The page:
With a debt already close to 70% of its GDP, the IMF projects that Kenya plans to borrow $12.4bn from foreign sources by June 2022. This, at ... a time when the country is at a high risk of debt distress and subject to zero limits on non-concessional borrowing. But the distress is also having a cause and effect on its population.
It is impossible to count the number of projects led by Chinese construction groups on the continent. From the Foundiougne toll bridge being completed in Senegal to the urban motorway under construction in Nairobi, not to mention the recent railway contract with Tanzania and Cairo’s Iconic Tower, Africa’s future tallest tower, Beijing has a huge appetite for African projects. And – until now at least – it has had enough money to finance them.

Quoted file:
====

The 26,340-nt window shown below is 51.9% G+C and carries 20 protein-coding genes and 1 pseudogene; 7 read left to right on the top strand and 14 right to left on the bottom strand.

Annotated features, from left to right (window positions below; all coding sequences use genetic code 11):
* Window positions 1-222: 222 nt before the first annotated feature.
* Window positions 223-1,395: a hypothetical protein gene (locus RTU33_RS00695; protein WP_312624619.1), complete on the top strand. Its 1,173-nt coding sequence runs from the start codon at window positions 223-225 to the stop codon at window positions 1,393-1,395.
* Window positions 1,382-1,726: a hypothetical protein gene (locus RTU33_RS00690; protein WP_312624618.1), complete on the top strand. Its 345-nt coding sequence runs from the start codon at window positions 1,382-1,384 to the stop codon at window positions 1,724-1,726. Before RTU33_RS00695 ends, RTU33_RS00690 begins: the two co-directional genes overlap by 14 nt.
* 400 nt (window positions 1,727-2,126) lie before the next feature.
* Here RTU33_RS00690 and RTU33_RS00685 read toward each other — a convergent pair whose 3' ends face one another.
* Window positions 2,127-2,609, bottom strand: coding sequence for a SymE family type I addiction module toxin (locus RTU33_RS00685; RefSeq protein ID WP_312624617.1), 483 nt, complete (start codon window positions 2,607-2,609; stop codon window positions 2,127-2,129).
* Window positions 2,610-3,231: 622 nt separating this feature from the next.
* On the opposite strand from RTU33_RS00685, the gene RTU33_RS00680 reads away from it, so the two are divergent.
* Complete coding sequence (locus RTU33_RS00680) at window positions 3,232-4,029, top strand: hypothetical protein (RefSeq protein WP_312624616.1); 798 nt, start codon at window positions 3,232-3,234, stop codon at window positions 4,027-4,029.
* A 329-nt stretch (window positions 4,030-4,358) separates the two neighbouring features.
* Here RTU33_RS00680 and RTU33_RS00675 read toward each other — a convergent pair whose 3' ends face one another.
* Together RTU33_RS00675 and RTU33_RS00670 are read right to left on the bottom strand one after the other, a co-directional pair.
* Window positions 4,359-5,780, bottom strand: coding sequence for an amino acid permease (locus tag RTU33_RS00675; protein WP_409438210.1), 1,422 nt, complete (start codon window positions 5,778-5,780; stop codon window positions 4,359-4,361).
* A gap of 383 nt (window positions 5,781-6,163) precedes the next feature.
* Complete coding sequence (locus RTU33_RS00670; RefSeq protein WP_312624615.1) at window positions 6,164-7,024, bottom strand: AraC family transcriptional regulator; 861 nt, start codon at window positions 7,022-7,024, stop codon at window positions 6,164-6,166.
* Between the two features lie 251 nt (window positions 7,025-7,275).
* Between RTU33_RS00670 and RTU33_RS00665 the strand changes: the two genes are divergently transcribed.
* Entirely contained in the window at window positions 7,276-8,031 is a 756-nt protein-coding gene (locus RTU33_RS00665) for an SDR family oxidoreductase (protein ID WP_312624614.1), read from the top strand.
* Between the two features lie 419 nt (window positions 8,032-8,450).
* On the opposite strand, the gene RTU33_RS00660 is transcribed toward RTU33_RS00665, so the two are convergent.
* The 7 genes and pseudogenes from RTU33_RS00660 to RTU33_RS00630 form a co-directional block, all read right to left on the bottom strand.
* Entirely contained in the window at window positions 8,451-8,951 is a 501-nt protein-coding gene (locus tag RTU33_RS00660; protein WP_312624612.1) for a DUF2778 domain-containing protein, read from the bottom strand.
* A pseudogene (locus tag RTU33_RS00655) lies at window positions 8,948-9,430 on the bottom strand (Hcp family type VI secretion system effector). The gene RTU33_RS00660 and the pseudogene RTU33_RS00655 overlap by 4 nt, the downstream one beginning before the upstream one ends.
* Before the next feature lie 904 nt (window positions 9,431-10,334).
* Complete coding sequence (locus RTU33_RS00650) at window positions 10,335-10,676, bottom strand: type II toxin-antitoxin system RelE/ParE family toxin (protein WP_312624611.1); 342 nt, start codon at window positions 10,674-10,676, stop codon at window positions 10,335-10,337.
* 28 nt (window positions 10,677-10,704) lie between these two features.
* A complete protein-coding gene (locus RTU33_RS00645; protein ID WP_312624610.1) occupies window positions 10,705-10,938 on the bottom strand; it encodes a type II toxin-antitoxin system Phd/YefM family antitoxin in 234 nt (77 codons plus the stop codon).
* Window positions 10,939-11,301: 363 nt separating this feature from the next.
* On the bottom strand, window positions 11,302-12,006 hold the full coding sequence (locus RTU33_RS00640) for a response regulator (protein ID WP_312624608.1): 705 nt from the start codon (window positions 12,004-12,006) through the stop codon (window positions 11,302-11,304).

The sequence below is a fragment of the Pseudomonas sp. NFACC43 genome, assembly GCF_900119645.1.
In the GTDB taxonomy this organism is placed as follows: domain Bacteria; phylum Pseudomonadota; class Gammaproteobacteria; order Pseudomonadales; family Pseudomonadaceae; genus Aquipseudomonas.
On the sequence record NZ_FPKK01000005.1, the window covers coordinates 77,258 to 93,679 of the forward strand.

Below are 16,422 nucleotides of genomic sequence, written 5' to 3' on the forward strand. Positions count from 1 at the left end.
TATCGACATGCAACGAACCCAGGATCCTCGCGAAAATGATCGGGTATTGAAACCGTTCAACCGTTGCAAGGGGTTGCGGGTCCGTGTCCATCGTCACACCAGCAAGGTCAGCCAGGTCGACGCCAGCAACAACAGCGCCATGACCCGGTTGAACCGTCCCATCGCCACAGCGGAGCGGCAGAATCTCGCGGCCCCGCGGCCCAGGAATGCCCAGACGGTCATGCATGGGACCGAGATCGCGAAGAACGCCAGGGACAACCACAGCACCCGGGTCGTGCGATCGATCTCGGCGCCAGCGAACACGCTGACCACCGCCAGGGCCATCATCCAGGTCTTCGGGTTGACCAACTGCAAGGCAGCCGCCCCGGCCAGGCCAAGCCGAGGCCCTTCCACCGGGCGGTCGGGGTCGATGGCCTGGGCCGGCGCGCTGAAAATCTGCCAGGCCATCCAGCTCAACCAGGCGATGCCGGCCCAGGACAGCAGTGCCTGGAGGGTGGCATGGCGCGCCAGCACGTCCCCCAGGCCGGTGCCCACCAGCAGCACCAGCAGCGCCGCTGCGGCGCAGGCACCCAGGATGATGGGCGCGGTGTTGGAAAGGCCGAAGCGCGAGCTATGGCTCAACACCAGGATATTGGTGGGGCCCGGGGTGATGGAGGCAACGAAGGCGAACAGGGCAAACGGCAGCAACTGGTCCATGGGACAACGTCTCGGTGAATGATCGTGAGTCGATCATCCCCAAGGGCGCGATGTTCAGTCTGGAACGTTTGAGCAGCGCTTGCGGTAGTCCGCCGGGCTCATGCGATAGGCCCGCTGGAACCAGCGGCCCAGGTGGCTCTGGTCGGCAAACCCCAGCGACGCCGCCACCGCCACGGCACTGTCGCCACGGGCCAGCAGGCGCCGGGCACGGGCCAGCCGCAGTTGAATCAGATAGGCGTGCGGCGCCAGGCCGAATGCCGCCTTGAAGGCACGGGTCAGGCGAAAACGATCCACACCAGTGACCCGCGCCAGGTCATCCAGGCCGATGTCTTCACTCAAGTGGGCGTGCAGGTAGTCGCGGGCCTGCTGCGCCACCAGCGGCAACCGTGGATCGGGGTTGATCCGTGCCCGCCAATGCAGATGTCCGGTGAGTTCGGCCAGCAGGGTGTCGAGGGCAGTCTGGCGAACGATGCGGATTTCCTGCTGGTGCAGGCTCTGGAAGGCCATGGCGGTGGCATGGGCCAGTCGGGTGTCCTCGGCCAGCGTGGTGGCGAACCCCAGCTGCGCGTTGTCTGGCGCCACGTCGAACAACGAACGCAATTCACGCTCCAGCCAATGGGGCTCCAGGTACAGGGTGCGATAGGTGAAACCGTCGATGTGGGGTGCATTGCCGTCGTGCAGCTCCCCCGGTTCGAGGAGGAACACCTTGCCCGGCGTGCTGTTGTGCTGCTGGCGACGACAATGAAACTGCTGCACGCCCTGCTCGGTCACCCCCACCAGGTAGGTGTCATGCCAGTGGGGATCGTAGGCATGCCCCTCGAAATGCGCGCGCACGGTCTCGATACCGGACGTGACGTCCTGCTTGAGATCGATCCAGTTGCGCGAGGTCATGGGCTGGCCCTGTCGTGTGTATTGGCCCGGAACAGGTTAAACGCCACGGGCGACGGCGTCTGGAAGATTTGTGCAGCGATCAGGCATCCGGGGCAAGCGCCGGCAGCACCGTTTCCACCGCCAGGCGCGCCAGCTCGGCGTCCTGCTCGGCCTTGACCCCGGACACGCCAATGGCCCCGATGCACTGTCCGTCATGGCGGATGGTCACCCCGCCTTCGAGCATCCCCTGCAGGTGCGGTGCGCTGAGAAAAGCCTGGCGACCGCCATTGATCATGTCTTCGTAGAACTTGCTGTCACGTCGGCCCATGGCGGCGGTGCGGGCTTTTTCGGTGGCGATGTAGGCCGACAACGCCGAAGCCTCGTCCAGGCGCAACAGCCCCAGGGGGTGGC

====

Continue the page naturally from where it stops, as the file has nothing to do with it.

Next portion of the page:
The wave of Chinese projects on the continent began more than 20 years ago after the Middle Kingdom launched its “Going Out” doctrine in 1999 and has only grown stronger over the years. Today, it is on par with President Xi Jiping’s international ambitions and the weight of the companies he is dragging in his wake.